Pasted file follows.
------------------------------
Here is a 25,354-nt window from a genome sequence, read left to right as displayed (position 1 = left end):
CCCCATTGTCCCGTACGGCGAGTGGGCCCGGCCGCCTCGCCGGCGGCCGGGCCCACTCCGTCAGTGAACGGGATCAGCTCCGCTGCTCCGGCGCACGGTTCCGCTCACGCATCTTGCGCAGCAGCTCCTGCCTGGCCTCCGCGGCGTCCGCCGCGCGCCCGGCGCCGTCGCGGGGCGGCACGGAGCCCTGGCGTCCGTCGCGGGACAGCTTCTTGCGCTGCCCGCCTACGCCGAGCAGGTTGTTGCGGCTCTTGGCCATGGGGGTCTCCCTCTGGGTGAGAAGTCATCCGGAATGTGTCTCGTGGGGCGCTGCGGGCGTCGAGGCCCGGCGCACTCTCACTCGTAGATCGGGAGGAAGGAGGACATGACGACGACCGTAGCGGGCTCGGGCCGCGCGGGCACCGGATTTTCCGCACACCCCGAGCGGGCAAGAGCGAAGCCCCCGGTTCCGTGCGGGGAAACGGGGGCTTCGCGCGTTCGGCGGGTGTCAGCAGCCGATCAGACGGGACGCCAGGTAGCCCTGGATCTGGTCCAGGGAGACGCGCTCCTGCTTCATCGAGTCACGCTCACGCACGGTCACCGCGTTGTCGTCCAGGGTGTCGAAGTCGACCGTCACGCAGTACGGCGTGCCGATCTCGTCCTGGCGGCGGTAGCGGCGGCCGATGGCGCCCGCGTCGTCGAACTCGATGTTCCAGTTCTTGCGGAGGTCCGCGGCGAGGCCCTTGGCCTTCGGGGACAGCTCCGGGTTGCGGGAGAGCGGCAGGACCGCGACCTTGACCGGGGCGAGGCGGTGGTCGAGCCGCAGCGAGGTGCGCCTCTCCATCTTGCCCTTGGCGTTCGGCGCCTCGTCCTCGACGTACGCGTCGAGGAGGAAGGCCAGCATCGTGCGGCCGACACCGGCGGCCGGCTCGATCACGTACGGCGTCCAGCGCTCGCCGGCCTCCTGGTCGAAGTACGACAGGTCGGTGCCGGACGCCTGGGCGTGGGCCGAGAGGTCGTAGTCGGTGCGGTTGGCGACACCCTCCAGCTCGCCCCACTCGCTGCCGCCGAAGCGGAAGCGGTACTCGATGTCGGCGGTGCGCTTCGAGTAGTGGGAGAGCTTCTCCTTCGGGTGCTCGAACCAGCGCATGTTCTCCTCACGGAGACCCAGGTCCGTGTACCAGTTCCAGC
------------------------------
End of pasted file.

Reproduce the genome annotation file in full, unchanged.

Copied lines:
Here is a 25,354-nt window from a genome sequence, read left to right as displayed (position 1 = left end):
CCCCATTGTCCCGTACGGCGAGTGGGCCCGGCCGCCTCGCCGGCGGCCGGGCCCACTCCGTCAGTGAACGGGATCAGCTCCGCTGCTCCGGCGCACGGTTCCGCTCACGCATCTTGCGCAGCAGCTCCTGCCTGGCCTCCGCGGCGTCCGCCGCGCGCCCGGCGCCGTCGCGGGGCGGCACGGAGCCCTGGCGTCCGTCGCGGGACAGCTTCTTGCGCTGCCCGCCTACGCCGAGCAGGTTGTTGCGGCTCTTGGCCATGGGGGTCTCCCTCTGGGTGAGAAGTCATCCGGAATGTGTCTCGTGGGGCGCTGCGGGCGTCGAGGCCCGGCGCACTCTCACTCGTAGATCGGGAGGAAGGAGGACATGACGACGACCGTAGCGGGCTCGGGCCGCGCGGGCACCGGATTTTCCGCACACCCCGAGCGGGCAAGAGCGAAGCCCCCGGTTCCGTGCGGGGAAACGGGGGCTTCGCGCGTTCGGCGGGTGTCAGCAGCCGATCAGACGGGACGCCAGGTAGCCCTGGATCTGGTCCAGGGAGACGCGCTCCTGCTTCATCGAGTCACGCTCACGCACGGTCACCGCGTTGTCGTCCAGGGTGTCGAAGTCGACCGTCACGCAGTACGGCGTGCCGATCTCGTCCTGGCGGCGGTAGCGGCGGCCGATGGCGCCCGCGTCGTCGAACTCGATGTTCCAGTTCTTGCGGAGGTCCGCGGCGAGGCCCTTGGCCTTCGGGGACAGCTCCGGGTTGCGGGAGAGCGGCAGGACCGCGACCTTGACCGGGGCGAGGCGGTGGTCGAGCCGCAGCGAGGTGCGCCTCTCCATCTTGCCCTTGGCGTTCGGCGCCTCGTCCTCGACGTACGCGTCGAGGAGGAAGGCCAGCATCGTGCGGCCGACACCGGCGGCCGGCTCGATCACGTACGGCGTCCAGCGCTCGCCGGCCTCCTGGTCGAAGTACGACAGGTCGGTGCCGGACGCCTGGGCGTGGGCCGAGAGGTCGTAGTCGGTGCGGTTGGCGACACCCTCCAGCTCGCCCCACTCGCTGCCGCCGAAGCGGAAGCGGTACTCGATGTCGGCGGTGCGCTTCGAGTAGTGGGAGAGCTTCTCCTTCGGGTGCTCGAACCAGCGCATGTTCTCCTCACGGAGACCCAGGTCCGTGTACCAGTTCCAGC